The first decent trip took me up Allermuir via Harlaw, Maidens Cleugh, and Castlelaw. However, due to a nascent blizzard I'd not set off until almost 2pm. However, I did get some beautiful clear blue sky as I set up towards Maidens Cleugh. On the way up, I bumped into PHRP Ranger Susan Falconer, author of the Cicerone Pentland Hills Walking Guide. We chatted a bit about some path repair work that the local mountain biking community are going to help with his year and, of course, about the bike. As I set off again I could see some low cloud approaching and was expecting a further snow fall. At the reservoir I headed towards Castlelaw, then up past the shooting ranges and along the big track that carries on over to Dreghorn. So far, the thin layer of snow hadn't been an issue. However, cutting off the track to climb Allermuir it wasn't long before the snow got wetter and deeper and I eventually ran out of traction. By this time, the low cloud had settled in and I just pushed the bike up the last couple of hundred metres to the mist shrouded trig point.
Gutted not to get a view, I hung around a few minutes in the freezing wind until I could make out at first a slight thinning, then finally a break. With my late start, the low sun was casting an orangey-pink light over the summit so I quickly snapped off a few photos before my hands started freezing.
From here, it was a straightforward descent, picking up my my ascent trail to the main track and then round the front of Capelaw and down to Bonaly Reservoir, the sun getting lower and lower, pinker and pinker as I went and it has completely set by the time I reached the track alongside Torduff that would take me back home.
Overall, a nice wee run and the big fat tyres coped really well in the snow.
My next ride was out to Listonshiels and back along the "Yellow Brick Road" to Wester Bavelaw. This time, things didn't go quite as smoothly. A damp easterly was blowing the snow around and pretty soon it was collecting all round the bike. Crucially, it also froze up the rear mech so I was reduced to just two gears (i.e. the front rings). This is a problem I've had before in these conditions and one of the reasons I'd initially decided to fit an Alfine (internal gear) hib to the fatbike. I'd subsequently removed this as I couldn't get the range of gearing I really wanted but I now considered a different way of using it.
|Wet snow build-up|
As a result, the Alfine has been re-installed and I've kept the dual rings up front too. This necessitated the purchase and installation of an Alfine chain tensioner. While not looking as "clean" and potentially introducing a point of failure, I reckoned this was a chance worth taking.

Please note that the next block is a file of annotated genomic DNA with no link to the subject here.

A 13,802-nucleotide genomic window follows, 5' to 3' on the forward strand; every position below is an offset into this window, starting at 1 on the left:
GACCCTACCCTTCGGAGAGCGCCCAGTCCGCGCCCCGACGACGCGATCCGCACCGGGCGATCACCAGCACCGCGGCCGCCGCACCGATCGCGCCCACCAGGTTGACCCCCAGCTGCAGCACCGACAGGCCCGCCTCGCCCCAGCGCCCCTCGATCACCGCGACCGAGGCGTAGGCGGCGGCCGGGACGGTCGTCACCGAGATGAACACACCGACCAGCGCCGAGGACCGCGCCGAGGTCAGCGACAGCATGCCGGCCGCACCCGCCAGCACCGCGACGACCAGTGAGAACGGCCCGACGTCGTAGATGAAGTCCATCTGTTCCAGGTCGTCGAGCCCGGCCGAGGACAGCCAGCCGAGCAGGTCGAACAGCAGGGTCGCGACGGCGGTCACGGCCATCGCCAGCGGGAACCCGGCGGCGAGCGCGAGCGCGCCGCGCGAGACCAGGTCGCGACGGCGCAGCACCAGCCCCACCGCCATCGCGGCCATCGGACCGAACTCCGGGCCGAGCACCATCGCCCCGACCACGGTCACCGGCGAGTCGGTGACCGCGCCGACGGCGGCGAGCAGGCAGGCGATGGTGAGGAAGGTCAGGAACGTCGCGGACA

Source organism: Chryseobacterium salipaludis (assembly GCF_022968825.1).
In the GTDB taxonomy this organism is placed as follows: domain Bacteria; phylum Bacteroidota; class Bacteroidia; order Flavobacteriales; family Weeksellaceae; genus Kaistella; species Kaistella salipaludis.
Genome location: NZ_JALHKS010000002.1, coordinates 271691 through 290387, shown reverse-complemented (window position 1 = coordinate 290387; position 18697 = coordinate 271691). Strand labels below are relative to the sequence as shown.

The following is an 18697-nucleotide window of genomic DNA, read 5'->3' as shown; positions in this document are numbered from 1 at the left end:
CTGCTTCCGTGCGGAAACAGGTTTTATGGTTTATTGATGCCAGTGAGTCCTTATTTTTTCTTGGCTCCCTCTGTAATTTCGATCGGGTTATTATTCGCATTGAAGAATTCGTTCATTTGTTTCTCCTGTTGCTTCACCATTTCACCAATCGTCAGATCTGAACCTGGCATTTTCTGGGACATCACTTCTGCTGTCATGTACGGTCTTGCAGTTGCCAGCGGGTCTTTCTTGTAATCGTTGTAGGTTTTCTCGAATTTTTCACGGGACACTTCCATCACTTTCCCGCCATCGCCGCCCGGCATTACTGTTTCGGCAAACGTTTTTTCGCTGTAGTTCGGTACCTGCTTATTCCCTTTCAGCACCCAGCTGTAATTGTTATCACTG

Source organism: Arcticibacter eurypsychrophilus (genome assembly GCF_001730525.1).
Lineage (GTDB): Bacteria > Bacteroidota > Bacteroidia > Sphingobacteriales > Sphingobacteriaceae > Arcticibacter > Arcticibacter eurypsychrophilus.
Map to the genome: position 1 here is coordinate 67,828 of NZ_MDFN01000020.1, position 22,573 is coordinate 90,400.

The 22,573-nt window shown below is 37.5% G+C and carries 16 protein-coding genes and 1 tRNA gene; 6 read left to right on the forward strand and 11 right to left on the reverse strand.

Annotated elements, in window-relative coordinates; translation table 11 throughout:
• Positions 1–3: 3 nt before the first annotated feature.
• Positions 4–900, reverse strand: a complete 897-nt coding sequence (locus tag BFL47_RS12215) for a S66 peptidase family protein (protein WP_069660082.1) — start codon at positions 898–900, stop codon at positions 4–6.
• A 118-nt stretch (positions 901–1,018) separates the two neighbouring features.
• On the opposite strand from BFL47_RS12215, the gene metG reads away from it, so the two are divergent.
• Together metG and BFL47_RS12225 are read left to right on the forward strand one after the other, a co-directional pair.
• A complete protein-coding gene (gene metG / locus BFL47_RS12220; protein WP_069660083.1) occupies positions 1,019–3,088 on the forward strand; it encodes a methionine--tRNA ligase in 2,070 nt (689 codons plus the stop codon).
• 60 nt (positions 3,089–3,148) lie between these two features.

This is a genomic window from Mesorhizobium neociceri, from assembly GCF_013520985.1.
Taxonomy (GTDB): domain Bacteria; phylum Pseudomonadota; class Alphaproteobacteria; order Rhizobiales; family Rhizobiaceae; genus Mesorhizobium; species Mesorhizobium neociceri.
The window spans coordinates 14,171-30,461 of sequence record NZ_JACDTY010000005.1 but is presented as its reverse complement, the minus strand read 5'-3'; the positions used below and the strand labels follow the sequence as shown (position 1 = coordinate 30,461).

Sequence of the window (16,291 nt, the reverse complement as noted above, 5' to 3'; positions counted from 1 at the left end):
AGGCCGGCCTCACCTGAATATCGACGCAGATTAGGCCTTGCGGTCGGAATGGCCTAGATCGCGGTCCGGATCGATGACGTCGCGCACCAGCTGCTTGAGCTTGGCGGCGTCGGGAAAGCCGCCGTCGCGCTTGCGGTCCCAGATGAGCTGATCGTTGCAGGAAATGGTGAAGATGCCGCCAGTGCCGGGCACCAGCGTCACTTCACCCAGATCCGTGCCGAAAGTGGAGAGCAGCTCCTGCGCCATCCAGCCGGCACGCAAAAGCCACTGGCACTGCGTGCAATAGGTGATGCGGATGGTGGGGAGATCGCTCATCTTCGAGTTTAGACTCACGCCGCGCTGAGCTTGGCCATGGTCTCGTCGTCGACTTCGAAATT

My next ride was therefore with the Alfine fitted and I must say I'd forgotten just how it felt. Gear changing is a noiseless, smooth and quick affair, so mush so it's often tempting to think it hasn't actually happened. Pickup after gear changing is also instant. Overall. I'm very impressed and with the range of gearing now at my disposal I'm tempted to run the bike this way in the longer term too. In fact, with a slightly larger "middle" ring at the front I can extend the range even further giving me some really good gears for some road-inclusive island hopping I have planned.
|Waypost at Listonshiels. I love coming out this way as it has a wilder, more open feel than the area around Harlaw and Bavelaw.|
|Thin snow over ice - always a bit tricky!|
|I love the colour the setting sun makes on Scots Pine|
|These weird frozen waves were on Threipmuir Reservoir. It's amazing what you spot when you are just being observant.|
|The Pogies in all their glory.|
The other modifications I've made this winter are mostly to stay warmer. The Hotpog Pogies may look like a set of over-sized boxing gloves but my hands remain toasty even with just a thin pair of summer gloves on underneath. The only issue is stopping to take photos etc as removing your hands from the pogies can result in them getting pretty cold pretty quickly.
I also decided to try a different tack with my footwear. My Shimano MT90s have been great over the years and are worn on all my remote bikepacking trips. However, I've noticed that the leather soaks through and then, despite the Goretex liner, they start to feel really cold. I spotted some Salomon Snowshoe boots at Decathlon one day - waterproof and insulated, they sounded ideal. So far, they have been. I bought them large enough that I can still fit a decent sock inside and have wiggle room and they are perfect in the colder weather. A lot cheaper than bike-specific boots too!!
So - with one round of snow gone, I've just about set myself up for the next. Here's hoping it won't be another 12 months.
Good stuff Colin. Some cracking pics too. If my mech freezes up I'm going to use some warm fluid I store in my bladder to hopefully sort it out. Folk on motorbikes have been using the bar muff for years, a great solution to cold hands. Did yours not get a wee bit too hot?ReplyDelete
Mike - I was aware of the muffs/pogies when I was motorcycling but it was only the old fuddy-duddies that used them (hence me converting now I guess!). Those are the basic model on my bike and I've found them to be just about perfect in those biting winds. The only area of coldness now seems to be what I can feel under the grips.Delete